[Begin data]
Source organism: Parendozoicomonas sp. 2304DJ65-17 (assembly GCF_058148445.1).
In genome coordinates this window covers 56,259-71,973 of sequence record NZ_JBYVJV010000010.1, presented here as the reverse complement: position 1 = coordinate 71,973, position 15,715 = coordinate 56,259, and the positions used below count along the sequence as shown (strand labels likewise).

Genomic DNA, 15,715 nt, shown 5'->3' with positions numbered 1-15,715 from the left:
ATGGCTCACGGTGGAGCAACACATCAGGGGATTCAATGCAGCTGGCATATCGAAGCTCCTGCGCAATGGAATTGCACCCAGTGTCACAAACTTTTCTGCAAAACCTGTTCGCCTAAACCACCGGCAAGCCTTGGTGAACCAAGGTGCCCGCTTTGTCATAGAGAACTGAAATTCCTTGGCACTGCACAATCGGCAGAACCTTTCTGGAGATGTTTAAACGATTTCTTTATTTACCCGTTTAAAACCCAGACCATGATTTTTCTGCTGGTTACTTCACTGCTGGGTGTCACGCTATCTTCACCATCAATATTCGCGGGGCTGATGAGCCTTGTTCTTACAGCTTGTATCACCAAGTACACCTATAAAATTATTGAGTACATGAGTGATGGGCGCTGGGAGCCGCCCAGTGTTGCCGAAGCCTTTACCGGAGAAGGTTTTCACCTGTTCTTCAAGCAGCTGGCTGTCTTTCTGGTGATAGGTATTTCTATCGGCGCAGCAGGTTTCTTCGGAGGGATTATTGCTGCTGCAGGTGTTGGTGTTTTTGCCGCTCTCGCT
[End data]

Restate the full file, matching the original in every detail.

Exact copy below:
Source organism: Parendozoicomonas sp. 2304DJ65-17 (assembly GCF_058148445.1).
In genome coordinates this window covers 56,259-71,973 of sequence record NZ_JBYVJV010000010.1, presented here as the reverse complement: position 1 = coordinate 71,973, position 15,715 = coordinate 56,259, and the positions used below count along the sequence as shown (strand labels likewise).

Genomic DNA, 15,715 nt, shown 5'->3' with positions numbered 1-15,715 from the left:
ATGGCTCACGGTGGAGCAACACATCAGGGGATTCAATGCAGCTGGCATATCGAAGCTCCTGCGCAATGGAATTGCACCCAGTGTCACAAACTTTTCTGCAAAACCTGTTCGCCTAAACCACCGGCAAGCCTTGGTGAACCAAGGTGCCCGCTTTGTCATAGAGAACTGAAATTCCTTGGCACTGCACAATCGGCAGAACCTTTCTGGAGATGTTTAAACGATTTCTTTATTTACCCGTTTAAAACCCAGACCATGATTTTTCTGCTGGTTACTTCACTGCTGGGTGTCACGCTATCTTCACCATCAATATTCGCGGGGCTGATGAGCCTTGTTCTTACAGCTTGTATCACCAAGTACACCTATAAAATTATTGAGTACATGAGTGATGGGCGCTGGGAGCCGCCCAGTGTTGCCGAAGCCTTTACCGGAGAAGGTTTTCACCTGTTCTTCAAGCAGCTGGCTGTCTTTCTGGTGATAGGTATTTCTATCGGCGCAGCAGGTTTCTTCGGAGGGATTATTGCTGCTGCAGGTGTTGGTGTTTTTGCCGCTCTCGCT